Social Media Etiquette
Life would be so much easier if we were back in the Emily Post days of etiquette where the rules were carefully laid out in black and white. You could decide not to follow the rules (that's why God gave us freewill, after all - so we could opt out of putting our napkins in our laps), but there's no denying that the rules exist.
That's not the case anymore. All you have to do is go grocery shopping to figure that out. People block aisles, cut in front of you without saying, "Excuse me," and sometimes bring their non-registered-therapy dogs for a walk through the produce section.
Can you tell I've just gotten home from the store?
Anyway, the rules have gotten blurry and I feel like in the social media world...the rules were never there to begin with. I will admit that I'm on the opposite end of the many ballsy people scattered around social media - when it comes to publicizing myself I'm almost too quiet. I don't ask for anything. I've had people tell me that I don't publicize the fact that I've written a book enough or talk about the things I've done; when someone compliments me in front of people, I painfully shy away from the praise. And there's a very good reason for that.
Because I don't want to be one of those people on social media that I hate.
So, here are my thoughts on how to avoid becoming the person on social media we all want to unfollow:
No One Owes You Anything
There is a very good chance that the person with a million followers you're hoping will promote you or your business was once in your shoes, hoping someone else would promote them. And there's a good chance that someone did. But that's not a given.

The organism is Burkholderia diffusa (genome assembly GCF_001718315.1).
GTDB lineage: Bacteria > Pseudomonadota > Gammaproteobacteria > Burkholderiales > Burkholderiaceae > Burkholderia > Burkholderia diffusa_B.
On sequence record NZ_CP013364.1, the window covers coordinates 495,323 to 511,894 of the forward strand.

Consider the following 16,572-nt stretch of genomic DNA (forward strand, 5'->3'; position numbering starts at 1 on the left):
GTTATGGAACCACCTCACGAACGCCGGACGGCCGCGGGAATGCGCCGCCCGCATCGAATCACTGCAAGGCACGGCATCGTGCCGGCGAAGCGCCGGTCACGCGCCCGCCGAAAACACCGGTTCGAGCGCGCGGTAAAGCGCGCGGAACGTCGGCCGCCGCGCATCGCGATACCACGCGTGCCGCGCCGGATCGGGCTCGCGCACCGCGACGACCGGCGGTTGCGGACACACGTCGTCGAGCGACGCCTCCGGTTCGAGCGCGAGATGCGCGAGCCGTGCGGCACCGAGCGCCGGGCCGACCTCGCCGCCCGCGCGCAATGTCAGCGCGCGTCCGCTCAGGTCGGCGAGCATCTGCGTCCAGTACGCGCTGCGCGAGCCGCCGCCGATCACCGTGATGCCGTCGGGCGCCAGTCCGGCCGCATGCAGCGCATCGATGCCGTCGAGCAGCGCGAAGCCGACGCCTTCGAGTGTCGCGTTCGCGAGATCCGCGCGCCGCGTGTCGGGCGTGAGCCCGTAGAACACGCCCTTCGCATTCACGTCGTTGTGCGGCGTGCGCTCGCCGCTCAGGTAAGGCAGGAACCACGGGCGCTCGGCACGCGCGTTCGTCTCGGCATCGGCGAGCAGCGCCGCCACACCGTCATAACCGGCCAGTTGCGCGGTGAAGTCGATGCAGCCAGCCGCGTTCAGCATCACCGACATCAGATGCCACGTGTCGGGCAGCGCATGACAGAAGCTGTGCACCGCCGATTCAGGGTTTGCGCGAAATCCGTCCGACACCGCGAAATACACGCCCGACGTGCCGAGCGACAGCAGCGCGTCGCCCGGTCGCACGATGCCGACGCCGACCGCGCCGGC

Leaders in your industry don't owe you anything, so it's best to approach them that way. Be dead-ass grateful if you email them and ask if you can post a guest blog and they say yes - like fall all over yourself saying thank you. It's a HUGE favor for someone to take their time to promote what you're doing. Treat it that way.
Make Sure You're A Good Fit
Pay attention to what they're posting! If you don't see any other guest blogs there, assume it's their blog and they don't post other pieces. If it looks like they do Q&As or post guest blogs, contact them from the humblest place in your heart and ask if you can participate. And this leads me to the next one...
Do NOT Try To Negotiate
Please don't contact someone and tell them, "If you post my piece, I'll promote yours" unless your audience is bigger than their's. In other words, if I have 100,000 people following me and you have 200...that doesn't help me. You're better off contacting the person from a humble, grateful place rather than a cocky "This is what I can do for you"...when you're really not doing anything for me. It's a real turn-off.
Don't Try To Rope Me In Without My Permission
I once had someone on Facebook who would write blogs and then tag me (as well as many other community leaders) in her posts so that it would then show up in my newsfeed. If you want to get the attention of someone who has influence, contact them privately about promoting you. Don't do it publicly. After this happened a few times, I unfollowed and blocked the person. Surely I'm not the only one.
If it sounds like what I'm suggesting is a lot of groveling, don't kid yourself - it is. Meaningful digital networking has a value that money cannot buy, which means you need to do it right. If you go about it from the beginning like the world owes you something, you will get NOWHERE fast.
But, done correctly, you'll soon be the one people are contacting to see if you'll promote their work and their ideas. At that point, you'll begin to understand that it takes a lot of time and effort to do it and have even more gratitude for the people who chose to help you.